Ahhh… It Feels So Good!
Oh my, I do NOT know where it came from but I got the BUG again for more film photography! I have a cabinet here in the Gallery just full of old film cameras plus a Leica M7 film body that works with ALL OF MY M MOUNT LENSES! (see the last post HERE for more info on the lenses). I decided to purchase a new stock of several films:
- Kodak Tri-X 400, Ohh
- Eastman Double X 200, Ahh
- Rollei IR400 400, WOW!
- Kodak Tmax, Ho hum…
- Ilford HP5+ 400
I picked up some stainless 2 roll developing tanks with a bunch of Hewes (don’t skimp on your reels, buy the best!) Stainless Steel 35mm Reels. For developing I like Rodinal One Shot due to its ease of use and a life span of around 40 years. I simply mix it one tank at a time usually at a 1:50 ratio with water using a small syringe. It allows a very wide latitude of contrast and iso control. I have used several other developers but I keep coming back to Rodinal!
Now, I am playing with several cameras. As I said my main and BEST camera is my Leica M7. But here is a current list of those cameras I am using:
- Leica M7 with Leica & Voigtlander Lenses
- Petri 7s, 1962
- Olympus XA
- Olympus 35 RC
- Shen Hao 4×5 Field Camera (about 12 years old)
The Petri 7S has been in my hands since 1962 and still shoots great ( I did send it off to have the light seals replaced and a new leather covering ). The Petri has no batteries but rather a solar cell around the lens that drives a needle exposure meter that you simply place into its center notch for a good image!
All of the cameras in my list above have proven reliable but with the Petri you get a link to the past, specifically MY past as this was my 2nd camera I owed when I was young!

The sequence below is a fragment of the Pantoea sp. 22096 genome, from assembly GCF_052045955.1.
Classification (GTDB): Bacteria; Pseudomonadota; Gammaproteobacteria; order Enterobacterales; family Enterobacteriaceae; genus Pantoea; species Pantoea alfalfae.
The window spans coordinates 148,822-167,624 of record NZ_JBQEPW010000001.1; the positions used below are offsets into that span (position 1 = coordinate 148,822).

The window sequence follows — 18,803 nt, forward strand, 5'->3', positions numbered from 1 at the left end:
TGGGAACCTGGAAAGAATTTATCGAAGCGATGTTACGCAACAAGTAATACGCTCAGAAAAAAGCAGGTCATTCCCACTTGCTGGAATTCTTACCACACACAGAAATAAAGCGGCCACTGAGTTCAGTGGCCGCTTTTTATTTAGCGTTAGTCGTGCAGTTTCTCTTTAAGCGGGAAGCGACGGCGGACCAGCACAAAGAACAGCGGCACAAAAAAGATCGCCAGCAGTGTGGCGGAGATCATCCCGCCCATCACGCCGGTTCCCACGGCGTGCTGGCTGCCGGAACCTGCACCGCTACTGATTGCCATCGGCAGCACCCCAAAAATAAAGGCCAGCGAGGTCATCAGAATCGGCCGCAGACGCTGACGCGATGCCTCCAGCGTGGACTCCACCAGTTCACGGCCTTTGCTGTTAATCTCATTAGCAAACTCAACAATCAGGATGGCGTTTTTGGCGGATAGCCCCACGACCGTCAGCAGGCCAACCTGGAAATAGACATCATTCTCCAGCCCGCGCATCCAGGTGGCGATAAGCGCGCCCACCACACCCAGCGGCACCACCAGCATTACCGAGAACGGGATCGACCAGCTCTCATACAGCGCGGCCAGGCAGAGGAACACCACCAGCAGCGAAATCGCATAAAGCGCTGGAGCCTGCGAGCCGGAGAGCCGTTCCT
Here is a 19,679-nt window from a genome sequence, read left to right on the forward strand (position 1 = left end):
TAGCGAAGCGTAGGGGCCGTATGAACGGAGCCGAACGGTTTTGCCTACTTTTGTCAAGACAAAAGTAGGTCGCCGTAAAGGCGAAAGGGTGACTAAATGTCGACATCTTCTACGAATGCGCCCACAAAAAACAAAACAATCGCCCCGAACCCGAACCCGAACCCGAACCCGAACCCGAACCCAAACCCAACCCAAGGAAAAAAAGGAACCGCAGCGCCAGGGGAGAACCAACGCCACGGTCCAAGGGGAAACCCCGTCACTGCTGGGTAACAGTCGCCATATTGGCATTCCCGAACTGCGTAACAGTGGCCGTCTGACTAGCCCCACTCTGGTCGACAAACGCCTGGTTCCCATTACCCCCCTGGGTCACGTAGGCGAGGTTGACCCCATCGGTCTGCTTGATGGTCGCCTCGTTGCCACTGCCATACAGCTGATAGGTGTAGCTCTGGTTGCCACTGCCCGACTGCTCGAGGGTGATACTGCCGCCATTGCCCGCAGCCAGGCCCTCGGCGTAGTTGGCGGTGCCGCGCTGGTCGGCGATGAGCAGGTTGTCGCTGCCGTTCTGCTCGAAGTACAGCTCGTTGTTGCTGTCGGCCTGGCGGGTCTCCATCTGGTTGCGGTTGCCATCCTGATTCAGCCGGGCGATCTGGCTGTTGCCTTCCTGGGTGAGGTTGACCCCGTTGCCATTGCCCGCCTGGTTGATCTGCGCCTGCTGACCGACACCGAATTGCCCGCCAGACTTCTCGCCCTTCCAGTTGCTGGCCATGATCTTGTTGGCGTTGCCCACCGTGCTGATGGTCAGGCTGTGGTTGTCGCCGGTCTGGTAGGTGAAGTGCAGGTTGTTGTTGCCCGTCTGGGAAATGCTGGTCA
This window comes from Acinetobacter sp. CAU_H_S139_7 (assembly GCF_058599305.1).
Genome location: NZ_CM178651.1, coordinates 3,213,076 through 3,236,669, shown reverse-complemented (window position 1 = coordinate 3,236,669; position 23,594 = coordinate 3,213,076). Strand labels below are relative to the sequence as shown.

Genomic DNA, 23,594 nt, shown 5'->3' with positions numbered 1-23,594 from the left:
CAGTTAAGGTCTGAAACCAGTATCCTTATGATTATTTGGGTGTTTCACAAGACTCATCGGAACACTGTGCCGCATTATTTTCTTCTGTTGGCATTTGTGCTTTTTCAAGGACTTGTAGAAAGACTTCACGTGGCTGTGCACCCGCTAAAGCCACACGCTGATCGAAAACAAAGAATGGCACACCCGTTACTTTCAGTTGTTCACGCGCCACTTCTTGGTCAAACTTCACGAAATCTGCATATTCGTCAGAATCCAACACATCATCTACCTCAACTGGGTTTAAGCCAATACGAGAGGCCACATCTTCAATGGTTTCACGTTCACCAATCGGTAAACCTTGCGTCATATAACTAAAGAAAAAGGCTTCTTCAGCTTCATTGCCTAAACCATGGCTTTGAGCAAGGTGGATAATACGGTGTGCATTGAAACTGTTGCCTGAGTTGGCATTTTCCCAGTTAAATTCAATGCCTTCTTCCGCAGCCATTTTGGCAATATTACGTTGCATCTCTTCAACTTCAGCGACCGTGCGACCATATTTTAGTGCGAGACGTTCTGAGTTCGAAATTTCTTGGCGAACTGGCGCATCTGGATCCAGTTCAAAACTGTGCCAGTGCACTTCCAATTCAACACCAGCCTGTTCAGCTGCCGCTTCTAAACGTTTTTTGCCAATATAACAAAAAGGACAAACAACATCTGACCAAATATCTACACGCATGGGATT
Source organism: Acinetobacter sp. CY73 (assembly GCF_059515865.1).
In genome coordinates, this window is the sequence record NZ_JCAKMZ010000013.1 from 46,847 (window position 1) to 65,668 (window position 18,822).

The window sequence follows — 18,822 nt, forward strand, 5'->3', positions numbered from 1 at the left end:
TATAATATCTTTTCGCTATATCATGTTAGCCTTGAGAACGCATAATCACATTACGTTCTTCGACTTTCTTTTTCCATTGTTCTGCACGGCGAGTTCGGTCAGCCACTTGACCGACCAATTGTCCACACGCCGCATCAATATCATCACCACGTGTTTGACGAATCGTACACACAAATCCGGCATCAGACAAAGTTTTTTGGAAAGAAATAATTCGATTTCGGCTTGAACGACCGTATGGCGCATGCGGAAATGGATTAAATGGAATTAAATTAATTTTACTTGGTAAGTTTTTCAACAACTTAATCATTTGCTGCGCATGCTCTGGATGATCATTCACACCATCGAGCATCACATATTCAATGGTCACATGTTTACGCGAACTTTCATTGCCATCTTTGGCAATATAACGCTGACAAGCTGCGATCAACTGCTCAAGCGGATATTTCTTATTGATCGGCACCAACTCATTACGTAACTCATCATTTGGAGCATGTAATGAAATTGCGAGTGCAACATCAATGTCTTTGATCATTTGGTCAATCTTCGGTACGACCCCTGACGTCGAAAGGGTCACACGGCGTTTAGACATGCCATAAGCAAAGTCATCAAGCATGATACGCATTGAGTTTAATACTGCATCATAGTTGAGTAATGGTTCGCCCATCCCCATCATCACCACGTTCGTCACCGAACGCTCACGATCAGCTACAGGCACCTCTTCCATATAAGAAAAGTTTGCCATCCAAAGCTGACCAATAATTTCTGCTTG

The Olympus 35 RC is an amazing small rangefinder with very nice controls. It is smaller then the Petri 7s and actually has better control functionality. It does require a battery to run its metering system though which is a step down from the Petri 7S in my opinion. The nice thing other than the size is the fact that EVERYTHING is displayed inside of the viewfinder. Unlike a refurbished Petri 7S which can be found for around $100 used on Ebay, the Olympus 35 RC camera refurbished is demanding around $250! This is a big difference in price and tells you a lot about its quality and demand! I was lucky to find one from a collectors inventory that he sent off to be totally refurbished and re-skinned for much less than $200.00! For you film shooters out there on a budget this is the camera that I recommend if you find yourself desiring a rangefinder.
The Olympus XA was a 35mm rangefinder camera built by Olympus of Japan. It was one of the smallest rangefinder cameras ever made, together with the Contax T.
It was designed by Yoshihisa Maitani who had joined Olympus Optical Co Ltd in 1956. He was the chief camera designer and managing director of Olympus Optical Co Ltd., having developed a number of legendary cameras during his career. These included the Pen series, the OM series, the XA series, the IS series and the [mju:] series of cameras.
The original model, the XA, was sold from 1979 to 1985. The original XA features true rangefinder focusing, a fast 35mm f/2.8 lens, and aperture prioritymetering. The lens was protected by a sliding dust cover.
This is the smallest 35mm rangefinder ever made. It will fit in the palm of my hand and will make a great system to have with me everywhere I go!
The Leica M7 uses batteries and sports a center weighted spot meter measured either off the film or off the shutter. I find that it meters very reliable. It is the top of the heap when it comes to 35mm film cameras. There are a lot of high end rangefinder cameras on the market but the Leica is the top. I really excels in the area of long exposures with either a count down timer in the viewfinder for images metered and controlled in the aperture priority mode or a count up timer for exposures done in the bulb mode. In bulb, it will count up to 16 min then stops counting for battery conservation, but will continue exposing until you release the remote shutter release. It will use NO battery power after the 16 min count up timer turns off until you release the shutter then it requires a pulse of electricity to close the shutter. NO other rangefinder can say this unless you use a pure mechanical camera like a Leica M2 which has no metering system at all.
The Leica M7 is surprisingly heavy but easy to handle. I keep reading about other high end rangefinder bodies out there but when you do the comparison of features I always come back to the M7.